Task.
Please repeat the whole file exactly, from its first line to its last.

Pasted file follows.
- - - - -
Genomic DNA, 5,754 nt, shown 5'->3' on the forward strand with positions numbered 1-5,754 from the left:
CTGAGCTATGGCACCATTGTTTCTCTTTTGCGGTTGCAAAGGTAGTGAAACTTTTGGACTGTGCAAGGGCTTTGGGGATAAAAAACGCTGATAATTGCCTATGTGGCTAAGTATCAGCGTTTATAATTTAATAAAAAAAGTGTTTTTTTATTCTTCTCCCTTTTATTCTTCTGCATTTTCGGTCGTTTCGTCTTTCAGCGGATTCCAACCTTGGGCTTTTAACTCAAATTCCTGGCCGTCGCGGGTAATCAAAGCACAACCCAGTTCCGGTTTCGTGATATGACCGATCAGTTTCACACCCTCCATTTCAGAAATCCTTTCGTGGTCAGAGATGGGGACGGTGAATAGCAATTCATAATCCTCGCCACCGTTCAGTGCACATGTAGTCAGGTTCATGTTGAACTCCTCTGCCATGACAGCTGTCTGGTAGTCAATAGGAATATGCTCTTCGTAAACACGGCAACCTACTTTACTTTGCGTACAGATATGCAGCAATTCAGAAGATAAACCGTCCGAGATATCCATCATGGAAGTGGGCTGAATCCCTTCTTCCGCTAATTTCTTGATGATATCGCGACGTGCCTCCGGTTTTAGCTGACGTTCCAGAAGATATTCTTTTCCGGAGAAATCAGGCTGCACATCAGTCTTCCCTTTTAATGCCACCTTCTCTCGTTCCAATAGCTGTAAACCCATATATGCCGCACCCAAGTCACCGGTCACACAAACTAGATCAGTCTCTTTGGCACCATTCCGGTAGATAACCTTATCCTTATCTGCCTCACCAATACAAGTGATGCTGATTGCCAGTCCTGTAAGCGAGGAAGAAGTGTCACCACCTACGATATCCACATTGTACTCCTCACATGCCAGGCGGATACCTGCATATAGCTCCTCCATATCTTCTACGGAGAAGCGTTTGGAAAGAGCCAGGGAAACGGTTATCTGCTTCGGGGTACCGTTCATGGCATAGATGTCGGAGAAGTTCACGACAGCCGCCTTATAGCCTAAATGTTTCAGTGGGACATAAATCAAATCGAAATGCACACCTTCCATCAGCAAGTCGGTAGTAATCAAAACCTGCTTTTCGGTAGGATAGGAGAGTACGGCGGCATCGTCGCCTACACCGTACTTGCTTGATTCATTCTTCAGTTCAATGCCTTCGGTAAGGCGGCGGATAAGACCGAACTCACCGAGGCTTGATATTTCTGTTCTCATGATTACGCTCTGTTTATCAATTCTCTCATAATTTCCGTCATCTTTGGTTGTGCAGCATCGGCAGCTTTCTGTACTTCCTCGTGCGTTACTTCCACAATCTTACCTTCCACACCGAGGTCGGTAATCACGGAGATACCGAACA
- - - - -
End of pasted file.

Genomic DNA, 5,754 nt, shown 5'->3' on the forward strand with positions numbered 1-5,754 from the left:
CTGAGCTATGGCACCATTGTTTCTCTTTTGCGGTTGCAAAGGTAGTGAAACTTTTGGACTGTGCAAGGGCTTTGGGGATAAAAAACGCTGATAATTGCCTATGTGGCTAAGTATCAGCGTTTATAATTTAATAAAAAAAGTGTTTTTTTATTCTTCTCCCTTTTATTCTTCTGCATTTTCGGTCGTTTCGTCTTTCAGCGGATTCCAACCTTGGGCTTTTAACTCAAATTCCTGGCCGTCGCGGGTAATCAAAGCACAACCCAGTTCCGGTTTCGTGATATGACCGATCAGTTTCACACCCTCCATTTCAGAAATCCTTTCGTGGTCAGAGATGGGGACGGTGAATAGCAATTCATAATCCTCGCCACCGTTCAGTGCACATGTAGTCAGGTTCATGTTGAACTCCTCTGCCATGACAGCTGTCTGGTAGTCAATAGGAATATGCTCTTCGTAAACACGGCAACCTACTTTACTTTGCGTACAGATATGCAGCAATTCAGAAGATAAACCGTCCGAGATATCCATCATGGAAGTGGGCTGAATCCCTTCTTCCGCTAATTTCTTGATGATATCGCGACGTGCCTCCGGTTTTAGCTGACGTTCCAGAAGATATTCTTTTCCGGAGAAATCAGGCTGCACATCAGTCTTCCCTTTTAATGCCACCTTCTCTCGTTCCAATAGCTGTAAACCCATATATGCCGCACCCAAGTCACCGGTCACACAAACTAGATCAGTCTCTTTGGCACCATTCCGGTAGATAACCTTATCCTTATCTGCCTCACCAATACAAGTGATGCTGATTGCCAGTCCTGTAAGCGAGGAAGAAGTGTCACCACCTACGATATCCACATTGTACTCCTCACATGCCAGGCGGATACCTGCATATAGCTCCTCCATATCTTCTACGGAGAAGCGTTTGGAAAGAGCCAGGGAAACGGTTATCTGCTTCGGGGTACCGTTCATGGCATAGATGTCGGAGAAGTTCACGACAGCCGCCTTATAGCCTAAATGTTTCAGTGGGACATAAATCAAATCGAAATGCACACCTTCCATCAGCAAGTCGGTAGTAATCAAAACCTGCTTTTCGGTAGGATAGGAGAGTACGGCGGCATCGTCGCCTACACCGTACTTGCTTGATTCATTCTTCAGTTCAATGCCTTCGGTAAGGCGGCGGATAAGACCGAACTCACCGAGGCTTGATATTTCTGTTCTCATGATTACGCTCTGTTTATCAATTCTCTCATAATTTCCGTCATCTTTGGTTGTGCAGCATCGGCAGCTTTCTGTACTTCCTCGTGCGTTACTTCCACAATCTTACCTTCCACACCGAGGTCGGTAATCACGGAGATACCGAACA